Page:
Friday, 14 October 2011

The curious Autumn spider mating tactics

ResearchBlogging.orgFemale spiders tend to be larger than males. Large females are thought to be selected for as they can produce more eggs. The relative size differences between males and females depend on the type of competition between males, that is, on the importance of intra-sexual selection. When males do not compete much with one another they are smaller than females, whereas when there are male-male contests for females, then large males are selected for, and size differences with females become smaller. The spider, Metellina segmentata, is an orb spider common during September and October, when most mature individuals are found. Males are more powerfully built and have longer legs than females, suggesting that male-male contests occur in this spider. When young, males build their own webs to hunt insects, but upon reaching their final moult, they mature and start searching for female webs. Once they encounter a receptive female web - likely through detecting a pheromone - they adopt a curious sit and wait strategy. They have to wait, often days, until a large fly falls in the web. Only when the female starts eating the fly does he starts his courtship, taking advantage of the diminished cannibalistic tendencies of sated females. Of course, during this wait, other suitors might arrive to the female's web and when two males encounter each other fights follow. Males are often injured or killed in these fights, where the larger male has an advantage and this is what provides the selective pressure for powerfully built males.
 In addition, males are able to monitor several female webs when they are nearby and this results on males guarding webs becoming larger as the season progresses, and a pool of smaller wandering males.
 The mature female Metellina on the top photo has hung her web on a tomato plant since at least mid september. I haven't noticed any males but I shall keep an eye for these in the next days.

Reference
Prenter, J., Elwood, R., & Montgomery, I. (2003). Mate guarding, competition and variation in size in male orb-web spiders, Metellina segmentata: a field experiment Animal Behaviour, 66 (6), 1053-1058 DOI: 10.1006/anbe.2003.2266

10 comments:

Ray said...

This blog has certainly gone international!

You're being spammed by what would appear to be a quite reputable small bug-killing company in Portland Oregon. Maybe they have identified Hull as the ideal base for their expansion into international markets.

It is fair to say that I think they are mistaken, and I have told them so.

Ray

Blackbird said...

Thank you Ray for pointing this out and contacting the company. These comments somehow never made it into my e-mail account. They have now been deleted.

margauxstanton said...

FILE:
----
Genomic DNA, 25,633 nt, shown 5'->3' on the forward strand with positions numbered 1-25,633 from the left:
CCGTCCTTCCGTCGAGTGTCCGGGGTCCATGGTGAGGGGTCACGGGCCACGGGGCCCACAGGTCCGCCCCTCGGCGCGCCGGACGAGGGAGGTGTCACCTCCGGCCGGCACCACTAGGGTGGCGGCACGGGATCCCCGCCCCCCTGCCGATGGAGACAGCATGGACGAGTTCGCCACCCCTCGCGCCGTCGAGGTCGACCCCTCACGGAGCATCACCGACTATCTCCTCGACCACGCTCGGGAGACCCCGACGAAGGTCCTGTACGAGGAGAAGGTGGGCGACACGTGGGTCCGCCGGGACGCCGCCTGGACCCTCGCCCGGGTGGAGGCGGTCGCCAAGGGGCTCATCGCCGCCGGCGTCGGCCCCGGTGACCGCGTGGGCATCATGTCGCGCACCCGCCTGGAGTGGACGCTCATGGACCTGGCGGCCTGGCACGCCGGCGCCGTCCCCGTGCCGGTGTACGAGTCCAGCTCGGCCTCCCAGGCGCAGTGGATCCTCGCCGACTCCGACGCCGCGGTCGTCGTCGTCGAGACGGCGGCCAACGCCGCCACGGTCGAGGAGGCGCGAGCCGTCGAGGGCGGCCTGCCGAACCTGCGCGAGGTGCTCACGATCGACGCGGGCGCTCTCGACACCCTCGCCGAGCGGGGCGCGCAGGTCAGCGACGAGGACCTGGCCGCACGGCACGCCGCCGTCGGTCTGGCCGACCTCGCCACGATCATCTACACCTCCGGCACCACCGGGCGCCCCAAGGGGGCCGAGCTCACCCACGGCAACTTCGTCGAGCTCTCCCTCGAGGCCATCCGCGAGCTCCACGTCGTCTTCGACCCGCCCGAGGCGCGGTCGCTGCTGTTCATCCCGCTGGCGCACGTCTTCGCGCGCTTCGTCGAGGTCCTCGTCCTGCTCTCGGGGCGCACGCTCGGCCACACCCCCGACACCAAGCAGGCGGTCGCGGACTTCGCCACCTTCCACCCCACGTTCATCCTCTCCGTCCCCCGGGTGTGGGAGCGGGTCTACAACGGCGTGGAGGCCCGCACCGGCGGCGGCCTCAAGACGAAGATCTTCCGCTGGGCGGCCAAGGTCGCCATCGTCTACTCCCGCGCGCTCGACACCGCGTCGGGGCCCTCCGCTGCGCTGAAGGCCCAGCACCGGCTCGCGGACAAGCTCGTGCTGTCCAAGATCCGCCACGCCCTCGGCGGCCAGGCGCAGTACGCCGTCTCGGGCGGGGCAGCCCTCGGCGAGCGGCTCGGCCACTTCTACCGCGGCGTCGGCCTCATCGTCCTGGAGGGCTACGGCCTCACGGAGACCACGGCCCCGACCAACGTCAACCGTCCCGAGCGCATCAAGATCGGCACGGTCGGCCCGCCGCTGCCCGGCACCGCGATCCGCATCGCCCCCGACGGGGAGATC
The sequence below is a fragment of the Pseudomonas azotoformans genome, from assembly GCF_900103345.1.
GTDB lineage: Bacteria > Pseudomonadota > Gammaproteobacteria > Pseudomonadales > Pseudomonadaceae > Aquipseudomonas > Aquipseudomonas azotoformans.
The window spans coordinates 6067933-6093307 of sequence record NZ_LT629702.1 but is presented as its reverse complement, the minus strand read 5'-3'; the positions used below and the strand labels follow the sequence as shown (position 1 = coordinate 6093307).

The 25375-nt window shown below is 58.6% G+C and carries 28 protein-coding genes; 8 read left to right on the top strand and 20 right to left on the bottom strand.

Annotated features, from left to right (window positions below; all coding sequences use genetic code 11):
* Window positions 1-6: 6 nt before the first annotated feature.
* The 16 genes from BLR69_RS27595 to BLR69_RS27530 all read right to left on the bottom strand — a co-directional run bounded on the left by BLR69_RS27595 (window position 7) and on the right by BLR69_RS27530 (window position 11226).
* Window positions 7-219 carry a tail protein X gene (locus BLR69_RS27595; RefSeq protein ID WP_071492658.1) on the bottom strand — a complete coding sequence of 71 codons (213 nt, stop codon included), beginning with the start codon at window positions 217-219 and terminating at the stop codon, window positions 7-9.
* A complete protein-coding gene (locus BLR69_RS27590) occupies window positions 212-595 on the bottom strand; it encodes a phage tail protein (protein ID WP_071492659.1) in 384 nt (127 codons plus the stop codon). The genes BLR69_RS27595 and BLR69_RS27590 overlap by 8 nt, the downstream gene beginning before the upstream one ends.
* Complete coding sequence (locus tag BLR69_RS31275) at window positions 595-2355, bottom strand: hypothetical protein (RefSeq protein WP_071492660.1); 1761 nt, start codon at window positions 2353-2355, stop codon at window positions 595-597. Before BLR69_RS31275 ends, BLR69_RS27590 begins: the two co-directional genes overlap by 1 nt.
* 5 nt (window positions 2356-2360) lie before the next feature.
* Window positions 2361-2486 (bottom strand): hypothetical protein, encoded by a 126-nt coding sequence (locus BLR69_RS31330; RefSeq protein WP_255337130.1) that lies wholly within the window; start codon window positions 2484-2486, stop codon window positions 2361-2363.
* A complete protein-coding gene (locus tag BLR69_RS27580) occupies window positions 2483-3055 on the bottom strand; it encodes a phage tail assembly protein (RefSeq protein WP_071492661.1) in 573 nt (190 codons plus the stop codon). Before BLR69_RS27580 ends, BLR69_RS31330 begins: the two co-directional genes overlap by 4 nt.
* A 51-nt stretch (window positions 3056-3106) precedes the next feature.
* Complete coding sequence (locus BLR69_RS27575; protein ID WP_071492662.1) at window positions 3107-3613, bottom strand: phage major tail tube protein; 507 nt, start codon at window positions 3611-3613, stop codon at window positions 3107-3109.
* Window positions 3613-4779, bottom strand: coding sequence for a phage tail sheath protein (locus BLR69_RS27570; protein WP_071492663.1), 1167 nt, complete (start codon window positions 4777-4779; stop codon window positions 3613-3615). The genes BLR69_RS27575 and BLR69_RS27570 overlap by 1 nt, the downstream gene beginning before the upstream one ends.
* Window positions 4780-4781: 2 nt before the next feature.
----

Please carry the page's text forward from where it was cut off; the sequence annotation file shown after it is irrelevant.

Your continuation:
At the beginning of your blog, you state that when male-male competition for females occur among spiders, male spiders are larger in size. Is this always the case?

Also, you seem to correlate these sexual dimorphic traits of the male being larger and with longer legs to advantages in male-male competition in acquiring a female however, can you explain how these traits aid the males?

Africa Gómez said...

Thank you for your comment margauxstanton. Male-male competition can take place in various forms and not always results in size differences. One way that can lead to larger males is when males guard the females, like in Linyphia triangularis , as the male will fight off any males coming into the females web. Other forms of male-male competition can result on sperm competition and not alter male size much, or the so called 'sneaky mating' in which a tactic used by small males may pay off. Check out this post:http://abugblog.blogspot.co.uk/2010/09/spider-chat-up-lines.html

James Dunbar Photography said...

Hi Africa,
Thanks for posting this! My name is James Dunbar. I am a macro photographer and film-maker based in Bristol. I made this short film about the fen raft spider
https://vimeo.com/57026161

The reason that I'm writing to you is because I managed to get some good footage of the behaviour that you describe above and I am in the process of editing it into a short 3 minute sequence about orb spiders. Would you like to see it once it's finished?
Thanks,

Anonymous said...

This is what I photographed yesterday and it appears to confirm all that you say about mating behaviour.

https://www.flickr.com/photos/67065881@N00/15397063886/

Thank you.

Margaret the Novice

Ray said...

and Africa, when you go onto flickr, have a look at this group: https://www.flickr.com/groups/arachtober/

It's annual opening was on October first, and features guess what! :)
Ray

Africa Gómez said...

I seem to have missed some comments, I don't know how. Thank you James, Margaret and Ray. It is probably a bit late to say I'd love to see your video James. Margaret, I love your photos, I should be so lucky to come across this behaviour. I'll have a look at the group Ray :-)

conall said...

great info Africa - I have been watching these a lot recently - they are the commonest Orb weaver in my patch & this is very useful in making sense of what i see!

Africa Gómez said...

That's brilliant Conall, I always feel very lucky if I can see any sort of spider actions and watching any courtship is so fantastic.